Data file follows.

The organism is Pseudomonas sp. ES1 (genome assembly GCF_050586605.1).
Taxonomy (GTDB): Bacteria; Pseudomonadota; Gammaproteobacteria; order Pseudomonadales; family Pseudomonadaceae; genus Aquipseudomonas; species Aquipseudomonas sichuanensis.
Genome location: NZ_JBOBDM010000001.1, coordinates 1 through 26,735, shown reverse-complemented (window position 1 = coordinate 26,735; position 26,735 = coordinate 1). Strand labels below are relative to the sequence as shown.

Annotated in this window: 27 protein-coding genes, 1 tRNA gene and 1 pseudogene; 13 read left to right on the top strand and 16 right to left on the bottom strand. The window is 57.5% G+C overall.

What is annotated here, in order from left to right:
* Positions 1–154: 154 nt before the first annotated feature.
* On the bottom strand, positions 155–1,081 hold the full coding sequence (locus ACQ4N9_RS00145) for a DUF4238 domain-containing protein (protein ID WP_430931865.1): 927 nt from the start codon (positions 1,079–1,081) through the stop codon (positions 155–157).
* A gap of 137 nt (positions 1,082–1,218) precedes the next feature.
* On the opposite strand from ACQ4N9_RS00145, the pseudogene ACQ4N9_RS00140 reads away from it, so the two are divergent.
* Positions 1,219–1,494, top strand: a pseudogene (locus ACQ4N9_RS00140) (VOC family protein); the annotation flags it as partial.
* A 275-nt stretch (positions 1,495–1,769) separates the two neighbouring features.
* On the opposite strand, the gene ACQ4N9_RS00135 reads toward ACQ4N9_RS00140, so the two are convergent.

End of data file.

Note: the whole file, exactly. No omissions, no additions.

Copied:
The organism is Pseudomonas sp. ES1 (genome assembly GCF_050586605.1).
Taxonomy (GTDB): Bacteria; Pseudomonadota; Gammaproteobacteria; order Pseudomonadales; family Pseudomonadaceae; genus Aquipseudomonas; species Aquipseudomonas sichuanensis.
Genome location: NZ_JBOBDM010000001.1, coordinates 1 through 26,735, shown reverse-complemented (window position 1 = coordinate 26,735; position 26,735 = coordinate 1). Strand labels below are relative to the sequence as shown.

Annotated in this window: 27 protein-coding genes, 1 tRNA gene and 1 pseudogene; 13 read left to right on the top strand and 16 right to left on the bottom strand. The window is 57.5% G+C overall.

What is annotated here, in order from left to right:
* Positions 1–154: 154 nt before the first annotated feature.
* On the bottom strand, positions 155–1,081 hold the full coding sequence (locus ACQ4N9_RS00145) for a DUF4238 domain-containing protein (protein ID WP_430931865.1): 927 nt from the start codon (positions 1,079–1,081) through the stop codon (positions 155–157).
* A gap of 137 nt (positions 1,082–1,218) precedes the next feature.
* On the opposite strand from ACQ4N9_RS00145, the pseudogene ACQ4N9_RS00140 reads away from it, so the two are divergent.
* Positions 1,219–1,494, top strand: a pseudogene (locus ACQ4N9_RS00140) (VOC family protein); the annotation flags it as partial.
* A 275-nt stretch (positions 1,495–1,769) separates the two neighbouring features.
* On the opposite strand, the gene ACQ4N9_RS00135 reads toward ACQ4N9_RS00140, so the two are convergent.